THE COOPER'S SON WHO REMADE THE ARMIES OF FRANCE
 "LET'S name him Joseph," said Gilles Joffre to his wife, as they viewed their first child with much pride.
"That doesn't seem to be enough," responded Mme. Joffre. So unusual a baby deserved better treatment, she
"Then how about Joseph Jacques? That's a good, sensible sounding name."
"That sounds well," she admitted, "but still it lacks something: I'll tell you. Let's call him Joseph Jacques
"Sounds like a soldier," said the father. "Well, who knows? Perhaps he will be a general some day," Mme.
So the infant who lay quietly blinking on his natal day, January 12, 1852, was to be known as Joseph to his
friends; but tucked away in his name for future reference was Césaire—as the French folk pronounced the
name of the great Roman conqueror.
Truly there was nothing very auspicious in
 the start of Joseph Joffre. His father was merely a cooper in a straggling hillside town of the Pyrenees in
Southern France, Rivesaltas—but he was a good cooper. His neighbors had a saying that is
preserved to this day: "Barrels as good as those made by old Gilles Joffre."
The town itself had some six thousand inhabitants, and was situated on the River Agly, about nine miles from
the city of Perpignan. The Joffre home was a very plain and humble dwelling set alongside of the cooper shop,
and neither better nor worse than its neighbors—but the well-to-do workman of today would turn up his
nose at it. Nevertheless in this home were born eleven children, the oldest of whom was the future Marshal of
France. And the father continued to live there for thirty years or more.
It is related of him that even as a baby Joseph never cried, but endured his various troubles with silent
stoicism. As he grew older, this trait of silence became ingrown; it was alluded to as "Joffre's taciturnity."
But as a matter of fact the gift of silence in him as both boy and man did not indicate a sullen or unfriendly
disposition. It was merely that he had his head in the clouds. He made a life job of
thinking—like the seated statue by Rodin.
As one result of this trait, little is reported concerning his childhood. No anecdotes are
re-  lated of him at all, except one doubtful story about a fight which he had with a schoolmate. The latter wanted
him to stop and take part in some game. Joffre replied that he didn't have time. The other fellow came back
with a taunt—and then Joseph "waded in."
He did not have any chums for the same reason, lack of time, and doubtless he missed a great deal out of
boyhood from this fact. It is said that in the study hall he would erect a great pile of books between himself
and the next boy, so as not to be disturbed. Yet he didn't shine particularly as a student. He was simply
It was not until he was sent to college at Perpignan, that he really began to take an interest in books, and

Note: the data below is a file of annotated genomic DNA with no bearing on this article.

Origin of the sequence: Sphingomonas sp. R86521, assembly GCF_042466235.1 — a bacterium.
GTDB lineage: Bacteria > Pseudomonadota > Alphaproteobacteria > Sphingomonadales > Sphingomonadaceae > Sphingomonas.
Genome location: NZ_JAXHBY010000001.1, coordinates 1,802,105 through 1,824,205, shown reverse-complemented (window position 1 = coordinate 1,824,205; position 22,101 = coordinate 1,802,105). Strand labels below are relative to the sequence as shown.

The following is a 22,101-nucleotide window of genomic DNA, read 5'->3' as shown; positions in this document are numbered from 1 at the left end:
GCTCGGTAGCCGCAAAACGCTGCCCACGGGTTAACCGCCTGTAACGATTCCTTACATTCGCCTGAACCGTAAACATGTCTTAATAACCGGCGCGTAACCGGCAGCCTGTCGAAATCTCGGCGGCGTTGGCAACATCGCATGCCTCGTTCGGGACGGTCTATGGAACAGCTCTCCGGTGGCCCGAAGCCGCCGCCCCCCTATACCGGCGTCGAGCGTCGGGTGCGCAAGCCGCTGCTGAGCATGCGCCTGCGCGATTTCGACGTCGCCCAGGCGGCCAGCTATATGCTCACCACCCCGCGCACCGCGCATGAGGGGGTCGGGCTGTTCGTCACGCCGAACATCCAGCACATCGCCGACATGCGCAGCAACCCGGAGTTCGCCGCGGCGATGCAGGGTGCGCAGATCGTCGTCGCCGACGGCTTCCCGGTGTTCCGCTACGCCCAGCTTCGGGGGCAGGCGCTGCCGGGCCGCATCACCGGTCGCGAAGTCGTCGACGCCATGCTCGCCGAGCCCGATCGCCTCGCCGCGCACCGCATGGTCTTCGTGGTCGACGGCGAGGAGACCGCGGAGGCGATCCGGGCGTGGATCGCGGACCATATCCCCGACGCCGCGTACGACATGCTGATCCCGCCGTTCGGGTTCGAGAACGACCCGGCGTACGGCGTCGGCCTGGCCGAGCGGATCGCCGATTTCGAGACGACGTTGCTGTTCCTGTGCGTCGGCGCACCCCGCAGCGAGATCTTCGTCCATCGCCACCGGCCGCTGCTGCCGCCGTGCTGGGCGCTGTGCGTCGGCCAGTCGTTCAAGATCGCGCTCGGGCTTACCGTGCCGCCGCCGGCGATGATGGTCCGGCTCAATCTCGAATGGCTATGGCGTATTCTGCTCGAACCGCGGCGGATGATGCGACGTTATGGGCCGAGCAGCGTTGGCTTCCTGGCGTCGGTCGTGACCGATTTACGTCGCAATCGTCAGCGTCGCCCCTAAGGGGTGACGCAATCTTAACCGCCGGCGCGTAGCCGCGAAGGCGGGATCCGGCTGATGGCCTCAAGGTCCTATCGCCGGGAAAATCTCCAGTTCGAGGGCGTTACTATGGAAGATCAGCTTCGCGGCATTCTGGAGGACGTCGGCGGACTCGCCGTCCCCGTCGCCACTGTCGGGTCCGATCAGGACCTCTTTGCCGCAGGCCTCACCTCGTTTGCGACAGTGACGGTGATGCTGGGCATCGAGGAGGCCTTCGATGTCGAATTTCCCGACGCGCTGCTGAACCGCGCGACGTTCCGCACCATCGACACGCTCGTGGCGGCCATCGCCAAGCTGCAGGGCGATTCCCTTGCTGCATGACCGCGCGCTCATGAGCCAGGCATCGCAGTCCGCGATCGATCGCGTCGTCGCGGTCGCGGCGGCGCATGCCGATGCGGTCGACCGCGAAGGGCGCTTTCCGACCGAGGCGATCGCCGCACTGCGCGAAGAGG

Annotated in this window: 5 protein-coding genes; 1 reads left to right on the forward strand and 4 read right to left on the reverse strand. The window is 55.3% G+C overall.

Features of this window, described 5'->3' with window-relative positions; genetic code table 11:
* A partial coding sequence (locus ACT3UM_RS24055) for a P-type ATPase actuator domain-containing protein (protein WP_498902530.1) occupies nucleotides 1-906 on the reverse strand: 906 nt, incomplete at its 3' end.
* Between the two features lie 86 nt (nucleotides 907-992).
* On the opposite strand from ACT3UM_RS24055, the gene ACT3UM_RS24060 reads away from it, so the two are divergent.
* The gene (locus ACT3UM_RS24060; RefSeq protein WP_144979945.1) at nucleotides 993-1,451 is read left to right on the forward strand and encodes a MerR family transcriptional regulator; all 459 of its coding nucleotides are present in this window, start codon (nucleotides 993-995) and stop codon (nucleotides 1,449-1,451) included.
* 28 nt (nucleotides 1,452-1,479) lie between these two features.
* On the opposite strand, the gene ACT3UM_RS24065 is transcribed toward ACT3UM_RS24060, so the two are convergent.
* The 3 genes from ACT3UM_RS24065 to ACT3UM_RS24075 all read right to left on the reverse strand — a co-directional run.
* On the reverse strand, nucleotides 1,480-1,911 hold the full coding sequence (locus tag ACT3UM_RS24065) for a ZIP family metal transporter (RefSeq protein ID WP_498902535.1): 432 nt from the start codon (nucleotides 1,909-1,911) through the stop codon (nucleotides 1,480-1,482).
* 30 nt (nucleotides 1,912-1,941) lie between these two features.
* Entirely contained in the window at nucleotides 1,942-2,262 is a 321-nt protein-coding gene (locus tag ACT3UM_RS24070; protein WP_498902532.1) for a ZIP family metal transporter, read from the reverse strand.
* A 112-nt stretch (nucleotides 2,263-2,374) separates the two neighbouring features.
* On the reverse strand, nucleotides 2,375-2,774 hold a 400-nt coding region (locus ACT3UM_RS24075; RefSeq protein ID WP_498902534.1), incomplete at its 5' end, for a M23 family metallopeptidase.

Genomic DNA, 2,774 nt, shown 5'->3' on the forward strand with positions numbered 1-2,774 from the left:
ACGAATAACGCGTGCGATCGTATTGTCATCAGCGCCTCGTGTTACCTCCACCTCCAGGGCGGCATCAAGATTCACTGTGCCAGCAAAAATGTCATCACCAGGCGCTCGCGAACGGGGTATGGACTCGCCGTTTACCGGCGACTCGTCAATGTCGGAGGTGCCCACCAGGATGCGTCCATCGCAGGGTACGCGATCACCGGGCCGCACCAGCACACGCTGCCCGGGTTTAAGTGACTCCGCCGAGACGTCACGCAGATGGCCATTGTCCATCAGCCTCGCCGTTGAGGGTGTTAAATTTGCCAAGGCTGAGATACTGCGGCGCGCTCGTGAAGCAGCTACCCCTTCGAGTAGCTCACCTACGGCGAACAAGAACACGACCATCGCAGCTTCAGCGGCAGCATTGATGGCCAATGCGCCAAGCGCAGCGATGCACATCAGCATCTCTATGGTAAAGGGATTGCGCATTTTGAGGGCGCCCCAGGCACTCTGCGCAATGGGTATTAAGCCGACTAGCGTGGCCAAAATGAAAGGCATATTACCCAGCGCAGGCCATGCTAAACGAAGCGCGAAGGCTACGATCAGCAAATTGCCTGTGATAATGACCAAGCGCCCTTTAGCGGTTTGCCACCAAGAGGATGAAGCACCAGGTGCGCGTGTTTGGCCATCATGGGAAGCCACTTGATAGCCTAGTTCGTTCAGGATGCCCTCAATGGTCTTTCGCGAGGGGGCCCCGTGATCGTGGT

his favorites were the more solid studies—algebra, descriptive geometry, surveying, and draftsmanship.
His bent even at this early day seemed to be civil engineering.
The ambition of every middle-class French home, in those days, was to send a son to the army—have him
study to become an officer. Mamma Joffre had not forgotten the Cæsar in her oldest son's name; and in a family
conclave it was decided that he should be sent to Paris, to try for the entrance examinations in the École
Gilles Joffre accompanied his son to the
cap-  ital, and left him in a private school. Like his son, the cooper was a man of few words; but what he must have
done at parting was to clap the boy on the shoulder, and say: "Now, go to it!"
Joseph Joffre did. When he returned to his boyhood's home, only four years later, he was wearing the shoulder
straps of a lieutenant, and had seen active service. But this is getting ahead of our story.
There was really nothing else for him to do but to "go to it" here in Paris. He was a big, hulking lad of
fifteen, with a bullet head set upon a thick neck and broad shoulders—an awkward figure dressed in
ill-fitting clothes. All his life Joffre paid little attention to dress. Here at the awkward age he looked out
of place with the well-dressed city boys. They tried to have fun at his expense, but he withdrew into his
shell more than ever, and they soon learned to let him alone.
It must have been a lonely life that young Joffre led—but we have no direct evidence that he ever felt
lonely. His books and his day dreams seem always to have made up for a lack of human companionship. The other
fellows contented themselves with saying of him: "He is too slow and methodical to amount to much."
He did not, indeed, make a specially brilliant
 record in his entrance examinations to the Polytechnique; but his stumbling block was not mathematics or
science, it was—German! He never could abide the language!
Joseph Joffre entered this famous military training school in 1869, at the age of seventeen. Within a few
months the school course was broken up by the German invasion, and Joffre with other cadets promptly
volunteered for service. Much to the delight of his family, he was made a second lieutenant, attached to the
Engineering Corps. His first practical field work was in throwing up fortifications in defence of Paris. But
the Germans were not to be stopped by Joffre in their march on the French capital at this time. That was
reserved for a later day and another war.
The short but terrible conflict of 1870 over, Joffre returned to college, and graduated therefrom in 1872,
with the rank of full lieutenant. One of his classmates of this time was Ferdinand Foch, but if the two future
Marshals there became acquainted no story of their meeting has come down to us.
Joffre's first work at fort building had been so well done that immediately upon graduation the government set
him to work. The memory of the stinging German defeat was with them stirring them to action. They wanted
 everywhere. Joffre was employed upon them at Paris, Versailles, Montpellier, and even in faraway
Brittany—until he was disposed to grumble at his fate.
"This is all very fine," he said; "but I don't want to spend the rest of my days building forts. I want to
command troops and see some real fighting."
It was the Cæsar cropping up in him again.
Without question he was a born builder of fortifications. One day the great Marshal MacMahon came by on a tour
of inspection, and was much delighted with a series of defenses he had built near Paris.
"I congratulate you, Monsieur le Capitaine!" he said.
By one sentence he had promoted the young lieutenant to a captaincy.
It was about this time that a fall from his horse very nearly cut short his military career. He was so
severely injured that the doctors feared that his mind was affected, and he was sent home for a complete rest.